It’s natural to pay close attention to the health and wellbeing of your customer’s plants during the summer and spring times, but this time of year it’s important not to ignore them.
Even though the temperature and leaves are dropping, plant diseases and pests are still a rising concern.
“In fact, when the leaves drop you may notice an infection or other issues that weren’t apparent before,” Heather Faubert, who manages the Plant Protection Clinic at the University of Rhode Island, where she diagnoses plant diseases, identifies pest insects and provides treatment suggestions, told The University of Rhode Island (URI) Today. “Now is also an especially good time to take a close look at your evergreens.”
The big concern this winter, according to Faubert, is boxwood blight, which is a fungal disease native to Europe that affects boxwood shrubs. URI Today states that it was discovered in 2011 in Connecticut and North Carolina, and it has now found its way to Rhode Island.
In their first year of greenery, URI Today says that boxwoods are extremely popular, are used in Christmas decorations and are a plant that deer will not eat. Boxwood blight causes plant leaves to fall off and also creates black lines on the stems.
However, URI Today notes that not every unhealthy-looking boxwood is infected with boxwood blight.
“Boxwoods can also look bad as a result of drying out or from suffering winter injury,” Faubert told URI Today. “If the leaves turn orange or brown, that’s not boxwood blight. But if the only leaves left are on the tips of branches, that’s more likely to be boxwood blight.”
With the holiday decorating season upon us, those interested in using holly bushes should be on the lookout for holly berries that are still green. According to Faubert, this is a sign that a fly laid its eggs in the berries the previous spring, and there is a maggot growing inside the berry.
“The maggot isn’t likely to emerge from the berry if you bring the cuttings inside your house, but I’d still pick off any green berries and get rid of them,” Faubert told URI Today.
For those looking to cut boughs from spruce trees, URI Today warns that many blue spruce and Norway spruce trees are affected by foliar diseases that will cause the needles to drop.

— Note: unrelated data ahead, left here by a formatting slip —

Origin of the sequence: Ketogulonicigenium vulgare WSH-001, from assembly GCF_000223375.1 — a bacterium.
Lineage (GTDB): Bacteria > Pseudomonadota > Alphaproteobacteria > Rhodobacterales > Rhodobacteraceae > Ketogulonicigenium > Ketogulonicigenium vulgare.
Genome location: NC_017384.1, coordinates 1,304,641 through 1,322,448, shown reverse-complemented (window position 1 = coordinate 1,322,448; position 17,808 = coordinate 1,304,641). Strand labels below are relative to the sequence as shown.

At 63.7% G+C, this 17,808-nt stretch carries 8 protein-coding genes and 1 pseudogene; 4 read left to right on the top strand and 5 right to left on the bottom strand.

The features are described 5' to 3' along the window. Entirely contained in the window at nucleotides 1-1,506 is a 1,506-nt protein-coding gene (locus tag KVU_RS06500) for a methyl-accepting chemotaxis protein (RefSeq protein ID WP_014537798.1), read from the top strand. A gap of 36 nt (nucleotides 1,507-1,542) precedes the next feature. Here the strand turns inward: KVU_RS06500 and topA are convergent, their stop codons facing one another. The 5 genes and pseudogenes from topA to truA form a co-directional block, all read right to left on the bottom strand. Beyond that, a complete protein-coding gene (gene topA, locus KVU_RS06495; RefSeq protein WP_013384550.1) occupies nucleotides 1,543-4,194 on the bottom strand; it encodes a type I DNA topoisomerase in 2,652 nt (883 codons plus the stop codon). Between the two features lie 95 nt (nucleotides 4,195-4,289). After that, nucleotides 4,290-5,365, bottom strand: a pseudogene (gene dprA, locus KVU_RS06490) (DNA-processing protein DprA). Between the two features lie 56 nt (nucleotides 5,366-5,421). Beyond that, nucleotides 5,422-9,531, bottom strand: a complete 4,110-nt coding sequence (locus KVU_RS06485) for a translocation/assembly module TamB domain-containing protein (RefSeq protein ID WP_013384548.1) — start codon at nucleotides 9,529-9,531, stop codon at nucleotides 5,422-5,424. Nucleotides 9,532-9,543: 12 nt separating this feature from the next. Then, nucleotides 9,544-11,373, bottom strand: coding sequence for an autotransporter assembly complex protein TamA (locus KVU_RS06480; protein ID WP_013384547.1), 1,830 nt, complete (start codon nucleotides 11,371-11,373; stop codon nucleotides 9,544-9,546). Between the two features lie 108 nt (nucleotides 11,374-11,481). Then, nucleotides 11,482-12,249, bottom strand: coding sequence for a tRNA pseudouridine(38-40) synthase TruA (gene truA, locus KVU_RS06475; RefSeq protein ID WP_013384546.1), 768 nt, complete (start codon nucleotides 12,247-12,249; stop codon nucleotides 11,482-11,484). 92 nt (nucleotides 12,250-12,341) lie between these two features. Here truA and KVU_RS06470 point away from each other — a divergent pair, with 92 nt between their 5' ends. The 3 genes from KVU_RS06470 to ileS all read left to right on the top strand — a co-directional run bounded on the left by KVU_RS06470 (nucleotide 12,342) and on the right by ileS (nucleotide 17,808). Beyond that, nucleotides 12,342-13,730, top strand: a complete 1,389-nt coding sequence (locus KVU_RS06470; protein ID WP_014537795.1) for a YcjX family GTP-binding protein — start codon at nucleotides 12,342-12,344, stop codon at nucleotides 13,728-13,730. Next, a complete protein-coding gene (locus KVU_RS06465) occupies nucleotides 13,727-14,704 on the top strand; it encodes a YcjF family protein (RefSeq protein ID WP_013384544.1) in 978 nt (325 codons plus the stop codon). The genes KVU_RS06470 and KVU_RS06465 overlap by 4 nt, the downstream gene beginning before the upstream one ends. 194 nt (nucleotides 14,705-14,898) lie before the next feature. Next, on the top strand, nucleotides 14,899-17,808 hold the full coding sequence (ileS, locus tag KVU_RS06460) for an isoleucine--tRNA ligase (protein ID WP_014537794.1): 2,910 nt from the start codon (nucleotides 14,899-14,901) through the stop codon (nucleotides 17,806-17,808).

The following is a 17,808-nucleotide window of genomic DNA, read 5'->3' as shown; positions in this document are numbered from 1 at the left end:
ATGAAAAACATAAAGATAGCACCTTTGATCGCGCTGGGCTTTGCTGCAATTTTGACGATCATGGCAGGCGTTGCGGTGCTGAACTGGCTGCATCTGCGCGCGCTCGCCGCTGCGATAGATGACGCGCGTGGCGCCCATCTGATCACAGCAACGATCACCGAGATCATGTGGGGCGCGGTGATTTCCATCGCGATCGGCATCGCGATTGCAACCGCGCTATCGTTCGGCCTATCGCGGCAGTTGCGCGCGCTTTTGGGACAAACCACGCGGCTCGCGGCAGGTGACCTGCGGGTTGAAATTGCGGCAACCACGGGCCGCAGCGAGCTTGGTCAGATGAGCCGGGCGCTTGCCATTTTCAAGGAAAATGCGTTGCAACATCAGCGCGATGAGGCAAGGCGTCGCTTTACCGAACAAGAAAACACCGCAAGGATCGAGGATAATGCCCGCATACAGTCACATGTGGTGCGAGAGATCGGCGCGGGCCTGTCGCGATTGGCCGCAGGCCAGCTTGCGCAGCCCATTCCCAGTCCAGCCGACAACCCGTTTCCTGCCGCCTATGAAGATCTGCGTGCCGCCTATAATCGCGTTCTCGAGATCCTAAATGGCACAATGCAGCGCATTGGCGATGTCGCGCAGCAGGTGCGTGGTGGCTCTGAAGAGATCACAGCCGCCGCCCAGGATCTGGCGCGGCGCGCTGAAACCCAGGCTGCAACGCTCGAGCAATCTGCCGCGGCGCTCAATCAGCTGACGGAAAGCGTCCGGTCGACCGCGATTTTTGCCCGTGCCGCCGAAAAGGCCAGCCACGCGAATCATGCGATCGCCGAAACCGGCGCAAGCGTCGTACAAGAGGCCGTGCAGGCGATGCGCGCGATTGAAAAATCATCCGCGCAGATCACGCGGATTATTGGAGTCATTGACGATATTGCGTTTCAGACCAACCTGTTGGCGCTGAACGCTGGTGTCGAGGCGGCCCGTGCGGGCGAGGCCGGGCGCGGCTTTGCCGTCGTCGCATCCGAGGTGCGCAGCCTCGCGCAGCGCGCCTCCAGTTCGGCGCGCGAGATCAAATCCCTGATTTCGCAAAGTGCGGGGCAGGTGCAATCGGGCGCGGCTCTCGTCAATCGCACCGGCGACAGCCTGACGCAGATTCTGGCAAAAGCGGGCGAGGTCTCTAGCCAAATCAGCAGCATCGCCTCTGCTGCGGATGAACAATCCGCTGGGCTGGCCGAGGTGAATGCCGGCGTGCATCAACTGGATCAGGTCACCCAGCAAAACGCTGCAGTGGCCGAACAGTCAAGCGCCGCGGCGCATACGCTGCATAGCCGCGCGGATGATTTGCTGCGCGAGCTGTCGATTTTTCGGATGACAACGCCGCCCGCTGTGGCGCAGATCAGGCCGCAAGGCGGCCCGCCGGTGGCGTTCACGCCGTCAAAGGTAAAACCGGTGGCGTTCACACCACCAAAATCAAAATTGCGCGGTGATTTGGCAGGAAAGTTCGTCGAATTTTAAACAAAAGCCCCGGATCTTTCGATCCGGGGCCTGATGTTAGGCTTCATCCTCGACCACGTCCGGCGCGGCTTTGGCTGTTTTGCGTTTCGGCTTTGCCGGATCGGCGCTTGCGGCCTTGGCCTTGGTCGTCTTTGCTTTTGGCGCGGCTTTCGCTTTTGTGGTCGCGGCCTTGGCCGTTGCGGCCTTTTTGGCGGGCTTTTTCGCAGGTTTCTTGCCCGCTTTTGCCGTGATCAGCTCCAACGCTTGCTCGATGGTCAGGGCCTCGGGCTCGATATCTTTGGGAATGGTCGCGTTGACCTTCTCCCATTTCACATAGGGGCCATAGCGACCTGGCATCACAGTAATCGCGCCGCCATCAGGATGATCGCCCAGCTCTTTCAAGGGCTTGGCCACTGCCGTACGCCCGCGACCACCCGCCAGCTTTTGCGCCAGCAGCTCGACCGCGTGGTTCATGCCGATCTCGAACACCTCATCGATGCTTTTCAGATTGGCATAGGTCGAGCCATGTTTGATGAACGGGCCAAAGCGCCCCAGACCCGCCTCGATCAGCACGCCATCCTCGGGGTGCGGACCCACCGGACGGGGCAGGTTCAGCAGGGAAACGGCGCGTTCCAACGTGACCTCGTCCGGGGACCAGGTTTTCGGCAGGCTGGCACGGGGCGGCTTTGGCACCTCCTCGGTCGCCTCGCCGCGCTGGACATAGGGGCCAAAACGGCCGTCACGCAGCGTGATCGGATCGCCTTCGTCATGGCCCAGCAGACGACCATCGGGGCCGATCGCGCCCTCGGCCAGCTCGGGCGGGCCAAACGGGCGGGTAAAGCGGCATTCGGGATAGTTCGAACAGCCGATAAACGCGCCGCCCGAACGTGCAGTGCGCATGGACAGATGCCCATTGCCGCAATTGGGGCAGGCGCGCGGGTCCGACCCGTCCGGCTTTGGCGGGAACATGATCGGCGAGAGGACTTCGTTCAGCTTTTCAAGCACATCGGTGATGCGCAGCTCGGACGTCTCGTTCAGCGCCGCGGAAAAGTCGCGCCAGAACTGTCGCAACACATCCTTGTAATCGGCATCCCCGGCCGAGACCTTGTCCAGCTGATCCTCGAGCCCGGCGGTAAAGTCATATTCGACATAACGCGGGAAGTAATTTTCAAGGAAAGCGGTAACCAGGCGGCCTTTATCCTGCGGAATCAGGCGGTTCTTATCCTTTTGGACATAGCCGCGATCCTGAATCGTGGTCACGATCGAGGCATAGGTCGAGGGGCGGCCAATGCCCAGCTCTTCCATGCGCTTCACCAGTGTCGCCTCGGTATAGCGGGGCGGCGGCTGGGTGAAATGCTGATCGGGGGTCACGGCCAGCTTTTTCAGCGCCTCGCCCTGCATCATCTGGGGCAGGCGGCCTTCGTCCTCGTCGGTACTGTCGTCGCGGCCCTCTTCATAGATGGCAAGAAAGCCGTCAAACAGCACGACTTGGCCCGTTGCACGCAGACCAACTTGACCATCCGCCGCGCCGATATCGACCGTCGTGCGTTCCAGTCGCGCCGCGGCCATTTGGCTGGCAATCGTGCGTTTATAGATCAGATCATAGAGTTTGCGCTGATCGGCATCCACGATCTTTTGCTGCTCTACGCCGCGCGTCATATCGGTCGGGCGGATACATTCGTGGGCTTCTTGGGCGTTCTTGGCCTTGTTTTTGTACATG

Typically, these diseases start at the bottom branches and work their way toward the tops of the trees. They are caused by fungi infecting needles in the spring during times of excessive humidity and the trees not receiving enough air circulation.
“Pruning the lower branches will usually help, because humidity is greatest at the bottom of the tree and pruning will increase air circulation,” Faubert told URI Today. “You could also use a fungicide spray.”
As leaves are falling, URI Today recommends looking closely at trees to check for scale insects on trees. Soft scale insects often are about the size of a grain of rice and can be fluffy and white. They produce a sap-like substance on which black mold can grow.
The second type are armored scale insects, which secrete a hard shell over their bodies to protect them from predators. They can appear to be black bumps on evergreen needles and branches.
“Small numbers of them aren’t really a problem, but if they build up in number they can cause a tree to decline,” Faubert told URI Today. “The best bet is to hire a professional to treat the tree. The insects are often susceptible to horticultural sprays, but that’s best applied in April.”
Since houseplants will now be making the move indoors, another recommendation Faubert has is not over-watering and over-fertilizing the plants.
“People tend to love their plants to death, especially in the winter,” she told URI Today. “Plants inside in the winter are more mellow, they’re not growing much, so they don’t need much fertilizer. And over-watering will lead to root rot issues.”